Winsor’s antecedents are unclear - a number of identities have been ascribed to him. It seems likely that he had some undisclosed influence since those in powerful positions - including members of the Royal family - gave him more help than could reasonably be expected.
What remains of Winsor and his work is a large body of pamphlets. What we know about him is largely derived from them, and the following account is taken from internal evidence, unless otherwise stated.
Most of the histories of gas manufacture mentioned here have attempted to identify Winsor…… for example it has been said that he was:
... 'a strange German Moravian' (C.Mackenzie, The Vital Flame)….. or .....
....... 'Friedrich Albrecht Winzer, a German Professor of Commerce.. he changed his name to Frederick Winsor’…. (S.Messham, Gas, An Energy Industry).. or .....
‘Frederic Albrecht Winzer, born in Brunswick' (E.G.Stewart, Town Gas)
........ 'an attentive foreigner from Moravia, one Fredrich Albrecht Winzler' (S.Everard, History of the Gas Light and Coke Co. Everard also footnotes ‘Winsor was born at Znaim in Moravia’) ... or
...... ' It seems that he was born in Brunswick in 1763, though he is sometimes said to have been a Tsech a native of Moravia. He changed his name from Friedrich Albert Winzer to Frederic Albert Winsor when he settled down in England ' (A.Elton, Triumph of Gas Lights)
........... 'Hofrath Friedrich Albert Winzer' (P.Cotterell, Scottish Gas Industry, Why ‘Hofrath’? Which means 'court advisor' - where did Cotterell get this phrase from and why did he use it?) ……or
The difficulty over his real name has also led to his confusion with other people. Most commonly this has been with Zachaus Andreas Winzler. In parts of Central Europe it is ‘Winzler’ not ‘Winsor’ who is seen as the inventor of lighting gas - and as such he has been well researched. Elton summarised information about Winzler gained from German sources but a biography has also been published in Znaim.
In brief, Winzler was born in 1750 - some thirteen years before Winsor - in Swabia. He was a theologian and chemist. He knew about Lebon’s work in Paris and published a book in 1802, which described the thermolampe and later he demonstrated its use in cookery at Znaim. He came to the attention of Archduke Charles of Austria who used his expertise in a gas lighting scheme for Vienna in 1803. Winzler’s gas lighting demonstrations in Vienna were described in letters sent to Sir Joseph Banks in England in 1803.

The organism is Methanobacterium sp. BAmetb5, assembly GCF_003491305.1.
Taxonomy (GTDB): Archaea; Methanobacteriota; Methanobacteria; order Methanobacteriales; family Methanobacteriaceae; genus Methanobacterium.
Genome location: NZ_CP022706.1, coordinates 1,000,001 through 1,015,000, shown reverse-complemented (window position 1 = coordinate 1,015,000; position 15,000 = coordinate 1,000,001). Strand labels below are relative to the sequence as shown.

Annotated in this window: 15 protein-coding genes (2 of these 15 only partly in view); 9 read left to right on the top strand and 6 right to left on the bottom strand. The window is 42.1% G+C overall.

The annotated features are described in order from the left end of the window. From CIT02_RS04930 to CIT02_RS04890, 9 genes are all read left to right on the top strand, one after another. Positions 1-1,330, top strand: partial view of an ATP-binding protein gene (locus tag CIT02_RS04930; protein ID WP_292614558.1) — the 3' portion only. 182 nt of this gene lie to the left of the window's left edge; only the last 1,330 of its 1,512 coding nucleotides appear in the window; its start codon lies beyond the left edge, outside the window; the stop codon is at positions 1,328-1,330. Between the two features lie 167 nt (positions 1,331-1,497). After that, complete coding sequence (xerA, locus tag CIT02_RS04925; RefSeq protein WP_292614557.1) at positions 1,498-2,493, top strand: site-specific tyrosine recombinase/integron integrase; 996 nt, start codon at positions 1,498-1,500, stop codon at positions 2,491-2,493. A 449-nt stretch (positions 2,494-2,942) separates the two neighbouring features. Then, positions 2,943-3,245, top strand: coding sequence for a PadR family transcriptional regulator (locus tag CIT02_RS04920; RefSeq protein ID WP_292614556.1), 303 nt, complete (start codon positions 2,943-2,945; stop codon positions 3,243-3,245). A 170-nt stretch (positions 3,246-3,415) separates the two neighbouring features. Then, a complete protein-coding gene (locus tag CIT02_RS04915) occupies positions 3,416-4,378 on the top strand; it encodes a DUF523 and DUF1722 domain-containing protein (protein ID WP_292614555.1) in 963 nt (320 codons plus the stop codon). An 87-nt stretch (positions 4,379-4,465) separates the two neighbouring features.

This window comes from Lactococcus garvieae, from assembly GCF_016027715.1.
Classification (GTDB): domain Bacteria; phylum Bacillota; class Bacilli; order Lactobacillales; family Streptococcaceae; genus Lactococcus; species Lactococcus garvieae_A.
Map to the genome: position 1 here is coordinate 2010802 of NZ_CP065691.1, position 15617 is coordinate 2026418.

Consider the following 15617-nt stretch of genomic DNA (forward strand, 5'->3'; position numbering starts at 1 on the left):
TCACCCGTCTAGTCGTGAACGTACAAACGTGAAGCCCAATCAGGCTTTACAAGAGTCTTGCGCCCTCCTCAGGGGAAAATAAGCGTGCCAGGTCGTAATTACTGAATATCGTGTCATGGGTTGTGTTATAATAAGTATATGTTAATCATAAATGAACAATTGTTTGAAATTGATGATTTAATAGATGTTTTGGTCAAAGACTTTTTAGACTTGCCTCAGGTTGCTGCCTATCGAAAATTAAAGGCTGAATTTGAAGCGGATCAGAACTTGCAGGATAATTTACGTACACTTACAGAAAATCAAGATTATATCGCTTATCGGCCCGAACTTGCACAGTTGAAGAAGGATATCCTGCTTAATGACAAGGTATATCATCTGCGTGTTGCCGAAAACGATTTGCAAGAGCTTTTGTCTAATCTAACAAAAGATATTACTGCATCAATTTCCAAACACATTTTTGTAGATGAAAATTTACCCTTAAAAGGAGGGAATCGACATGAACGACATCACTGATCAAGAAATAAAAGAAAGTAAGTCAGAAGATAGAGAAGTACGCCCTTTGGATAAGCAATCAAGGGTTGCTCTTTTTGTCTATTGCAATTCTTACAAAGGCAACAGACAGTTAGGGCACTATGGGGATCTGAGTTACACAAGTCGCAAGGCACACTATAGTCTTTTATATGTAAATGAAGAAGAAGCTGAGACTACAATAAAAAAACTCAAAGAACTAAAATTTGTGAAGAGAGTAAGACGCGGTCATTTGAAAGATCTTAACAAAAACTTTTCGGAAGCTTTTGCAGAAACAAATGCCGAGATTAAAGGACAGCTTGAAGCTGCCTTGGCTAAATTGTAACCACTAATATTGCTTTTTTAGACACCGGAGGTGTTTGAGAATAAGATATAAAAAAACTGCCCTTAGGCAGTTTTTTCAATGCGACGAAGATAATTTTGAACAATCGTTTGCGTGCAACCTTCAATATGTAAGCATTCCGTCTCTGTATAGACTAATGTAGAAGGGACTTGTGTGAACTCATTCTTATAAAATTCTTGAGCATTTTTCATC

Another contemporary with a remarkably similar name is said to have been Johannes Wenzler who designed a thermolampe, also in 1802, in Passau.
The work of these individuals shows that the development of gas lighting proceeded in many parts of Europe at around the same time and that this was known in British scientific circles. Archduke Charles - before whom Winzler made his demonstrations - was a soldier and politician 3on the international stage - and his brother, Archduke John of Austria, was to visit the Gas Light and Coke Company in 1816.
The most remarkable thing them - and their relevance here - is the similarity of the names ‘Winzer’, ‘Winzler’ and ‘Wenzler’ - found in three of the handful of people demonstrating gas for lighting in this period. It is difficult to believe that it is a coincidence. Clearly, they are different people - since the forename and birth dates are very different and presumably, Winzler’s background has been established by the elusive book in the library at Znaim. Given that so little is actually known about Winsor it could be guessed that they might be related - perhaps cousins, or even brothers.
So, what is known about Frederick Albert Winsor - arguably the most important force in bringing coal gas for lighting to London? Having knowledge of Winzler we can discount the theories given above about Moravian or ‘Tsech’ origins - since they must refer to Winzler’s demonstrations there. The other theory is that he was born in Brunswick and clearly he had connections there. No definite evidence for this is given by any authority which I have seen and more likely his visits to Brunswick were because, like Winzler, he was taking his discovery to any European dignitary who would listen. Winzler is said to have come from ‘Swabia’ - a term which covers an area of Bavaria centring on Augsberg - perhaps family history research in that area would be productive.
So all that is actually known about Frederick Albert Winsor is that he was probably born in Germany in 1763 as Friedrich Albrecht Winzer - but exactly where is not clear. From his own account he seems to have been a merchant, or a ‘Professor of Commerce’. He later claimed to have dealt with the banking house of Bloxham, Wilkinson and Taylor since 1787 and that they had held a cash account for him of £100, 000 pa. - which does seem to be a great deal of money and implies investment in something rather more ambitious than the promotion of gas lighting! He mentions property in Holland and speculation in corn from Hungary - but what else? Winsor’s real business and connections are far from clear. It seems likely however that his background was both wealthy and mercantile.